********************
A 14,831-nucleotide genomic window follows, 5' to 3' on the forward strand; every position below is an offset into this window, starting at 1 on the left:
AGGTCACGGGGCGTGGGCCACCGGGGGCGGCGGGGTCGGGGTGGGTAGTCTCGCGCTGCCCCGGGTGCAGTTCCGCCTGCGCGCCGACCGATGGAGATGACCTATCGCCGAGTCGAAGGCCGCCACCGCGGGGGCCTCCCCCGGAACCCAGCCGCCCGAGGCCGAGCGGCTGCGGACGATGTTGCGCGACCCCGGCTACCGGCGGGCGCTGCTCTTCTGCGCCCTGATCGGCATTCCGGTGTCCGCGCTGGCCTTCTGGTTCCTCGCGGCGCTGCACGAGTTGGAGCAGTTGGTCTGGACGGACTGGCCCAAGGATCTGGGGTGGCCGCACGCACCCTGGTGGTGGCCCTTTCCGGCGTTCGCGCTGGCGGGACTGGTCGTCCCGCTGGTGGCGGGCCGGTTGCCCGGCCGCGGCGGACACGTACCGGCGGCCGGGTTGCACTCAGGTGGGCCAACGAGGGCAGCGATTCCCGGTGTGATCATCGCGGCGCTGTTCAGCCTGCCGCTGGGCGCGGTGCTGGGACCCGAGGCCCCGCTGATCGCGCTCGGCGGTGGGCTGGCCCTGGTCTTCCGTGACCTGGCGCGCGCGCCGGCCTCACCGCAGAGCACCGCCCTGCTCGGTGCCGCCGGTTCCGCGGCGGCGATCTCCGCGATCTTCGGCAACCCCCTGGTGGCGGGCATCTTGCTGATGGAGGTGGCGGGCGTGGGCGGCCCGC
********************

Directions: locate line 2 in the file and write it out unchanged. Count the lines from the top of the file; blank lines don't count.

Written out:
AGGTCACGGGGCGTGGGCCACCGGGGGCGGCGGGGTCGGGGTGGGTAGTCTCGCGCTGCCCCGGGTGCAGTTCCGCCTGCGCGCCGACCGATGGAGATGACCTATCGCCGAGTCGAAGGCCGCCACCGCGGGGGCCTCCCCCGGAACCCAGCCGCCCGAGGCCGAGCGGCTGCGGACGATGTTGCGCGACCCCGGCTACCGGCGGGCGCTGCTCTTCTGCGCCCTGATCGGCATTCCGGTGTCCGCGCTGGCCTTCTGGTTCCTCGCGGCGCTGCACGAGTTGGAGCAGTTGGTCTGGACGGACTGGCCCAAGGATCTGGGGTGGCCGCACGCACCCTGGTGGTGGCCCTTTCCGGCGTTCGCGCTGGCGGGACTGGTCGTCCCGCTGGTGGCGGGCCGGTTGCCCGGCCGCGGCGGACACGTACCGGCGGCCGGGTTGCACTCAGGTGGGCCAACGAGGGCAGCGATTCCCGGTGTGATCATCGCGGCGCTGTTCAGCCTGCCGCTGGGCGCGGTGCTGGGACCCGAGGCCCCGCTGATCGCGCTCGGCGGTGGGCTGGCCCTGGTCTTCCGTGACCTGGCGCGCGCGCCGGCCTCACCGCAGAGCACCGCCCTGCTCGGTGCCGCCGGTTCCGCGGCGGCGATCTCCGCGATCTTCGGCAACCCCCTGGTGGCGGGCATCTTGCTGATGGAGGTGGCGGGCGTGGGCGGCCCGC